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J Appl Toxicol. 2019 Nov;39(11):1516-1531. doi: 10.1002/jat.3836. Epub 2019 Jul 23.

Developmental programming: Sex-specific programming of growth upon prenatal bisphenol A exposure.

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College of Medicine, California Northstate University, Elk Grove, California.
Department of Animal Science, Michigan State University, East Lansing, Michigan.
Biostatistics Department, School of Public Health, Ann Arbor, Michigan.
Department of Pediatrics, University of Michigan, Ann Arbor, Michigan.
Department of Obstetrics and Gynecology and Wisconsin National Primate Research Center, University of Wisconsin, Madison, Wisconsin.
Department of Biostatistics, Pennington Biomedical Research Center, Baton Rouge, Louisiana.
New York State Department of Health, Wadsworth Center, Albany, New York.


In both human and animals, in utero exposure to bisphenol A (BPA), an endocrine-disrupting chemical used in the production of plastics and epoxy resins, has been shown to affect offspring reproductive and metabolic health during adult life. We hypothesized that the effect of prenatal exposure to environmentally relevant doses of BPA will be evident during fetal organogenesis and fetal/postnatal growth trajectory. Pregnant ewes were administered BPA subcutaneously from 30 to 90 days of gestation (term 147 days). Fetal organ weight, anthropometric measures, maternal/fetal hormones and postnatal growth trajectory were measured in both sexes. Gestational BPA administration resulted in higher accumulation in male than female fetuses only at fetal day 65, with minimal impact on fetal/maternal steroid milieu in both sexes at both time points. BPA-treated male fetuses were heavier than BPA-treated female fetuses at fetal day 90 whereas this sex difference was not evident in the control group. At the organ level, liver weight was reduced in prenatal BPA-treated female fetuses, while heart and thyroid gland weights were increased in BPA-treated male fetuses relative to their sex-matched control groups. Prenatal BPA treatment also altered the postnatal growth trajectory in a sex-specific manner. Males grew slower during the early postnatal period and caught up later. Females, in contrast, demonstrated the opposite growth trend. Prenatal BPA-induced changes in fetal organ differentiation and early life growth strongly implicate translational relevance of in utero contributions to reproductive and metabolic defects previously reported in adult female offspring.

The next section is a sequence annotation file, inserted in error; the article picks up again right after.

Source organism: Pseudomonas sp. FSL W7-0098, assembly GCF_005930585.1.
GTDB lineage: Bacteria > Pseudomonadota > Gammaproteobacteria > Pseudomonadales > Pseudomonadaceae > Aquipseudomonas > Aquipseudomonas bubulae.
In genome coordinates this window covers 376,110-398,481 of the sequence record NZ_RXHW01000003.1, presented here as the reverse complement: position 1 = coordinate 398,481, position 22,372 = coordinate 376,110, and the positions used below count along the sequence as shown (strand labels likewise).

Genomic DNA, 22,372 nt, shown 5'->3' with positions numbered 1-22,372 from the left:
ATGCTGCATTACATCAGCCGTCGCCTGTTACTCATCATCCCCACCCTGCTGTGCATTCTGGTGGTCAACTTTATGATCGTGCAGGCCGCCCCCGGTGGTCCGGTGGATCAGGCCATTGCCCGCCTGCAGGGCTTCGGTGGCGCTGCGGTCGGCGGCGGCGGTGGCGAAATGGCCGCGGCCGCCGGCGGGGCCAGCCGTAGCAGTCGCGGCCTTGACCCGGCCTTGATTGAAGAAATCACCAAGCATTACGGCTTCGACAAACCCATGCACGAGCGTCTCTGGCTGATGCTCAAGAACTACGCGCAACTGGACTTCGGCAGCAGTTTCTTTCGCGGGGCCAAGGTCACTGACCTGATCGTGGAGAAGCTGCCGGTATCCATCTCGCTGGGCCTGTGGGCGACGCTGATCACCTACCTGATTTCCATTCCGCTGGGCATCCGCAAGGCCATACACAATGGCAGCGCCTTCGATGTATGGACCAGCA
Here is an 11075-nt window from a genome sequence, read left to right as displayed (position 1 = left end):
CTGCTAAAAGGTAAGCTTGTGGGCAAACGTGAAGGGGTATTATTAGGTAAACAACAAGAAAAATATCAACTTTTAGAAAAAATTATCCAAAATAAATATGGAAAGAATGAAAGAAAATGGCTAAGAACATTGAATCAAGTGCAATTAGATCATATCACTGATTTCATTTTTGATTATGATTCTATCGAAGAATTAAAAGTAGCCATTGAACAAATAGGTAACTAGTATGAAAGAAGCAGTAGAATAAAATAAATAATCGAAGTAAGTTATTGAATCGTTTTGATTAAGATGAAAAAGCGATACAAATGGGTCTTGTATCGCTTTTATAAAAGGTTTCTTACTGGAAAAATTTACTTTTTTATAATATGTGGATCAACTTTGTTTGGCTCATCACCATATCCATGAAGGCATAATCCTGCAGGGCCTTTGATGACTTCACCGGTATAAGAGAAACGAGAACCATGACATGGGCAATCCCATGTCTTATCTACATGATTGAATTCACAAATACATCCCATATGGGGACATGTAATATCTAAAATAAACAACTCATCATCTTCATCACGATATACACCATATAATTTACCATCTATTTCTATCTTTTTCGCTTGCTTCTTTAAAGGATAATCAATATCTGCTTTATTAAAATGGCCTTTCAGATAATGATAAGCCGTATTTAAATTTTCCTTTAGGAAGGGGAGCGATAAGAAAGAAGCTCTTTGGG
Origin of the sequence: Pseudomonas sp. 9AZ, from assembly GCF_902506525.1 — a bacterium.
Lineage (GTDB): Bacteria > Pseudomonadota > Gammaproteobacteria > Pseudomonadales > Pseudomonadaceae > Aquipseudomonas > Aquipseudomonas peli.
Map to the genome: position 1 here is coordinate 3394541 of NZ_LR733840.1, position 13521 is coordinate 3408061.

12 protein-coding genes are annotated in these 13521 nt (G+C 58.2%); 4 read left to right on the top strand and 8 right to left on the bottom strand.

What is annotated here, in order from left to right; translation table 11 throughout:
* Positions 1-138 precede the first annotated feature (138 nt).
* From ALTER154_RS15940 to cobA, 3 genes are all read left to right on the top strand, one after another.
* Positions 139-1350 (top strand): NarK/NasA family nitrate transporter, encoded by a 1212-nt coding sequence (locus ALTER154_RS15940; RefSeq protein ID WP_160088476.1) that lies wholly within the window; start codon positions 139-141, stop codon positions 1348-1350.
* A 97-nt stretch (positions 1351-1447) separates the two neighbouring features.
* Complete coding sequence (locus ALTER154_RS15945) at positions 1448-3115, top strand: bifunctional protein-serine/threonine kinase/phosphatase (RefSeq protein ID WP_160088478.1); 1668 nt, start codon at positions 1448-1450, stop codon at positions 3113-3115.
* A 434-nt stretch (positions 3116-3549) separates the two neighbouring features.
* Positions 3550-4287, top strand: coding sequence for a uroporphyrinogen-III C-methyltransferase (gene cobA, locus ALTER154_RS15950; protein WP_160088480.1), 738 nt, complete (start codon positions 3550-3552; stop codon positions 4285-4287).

developmental origins of health and disease; endocrine disruptors; obesity; obesogens

[Available on 2020-11-01]

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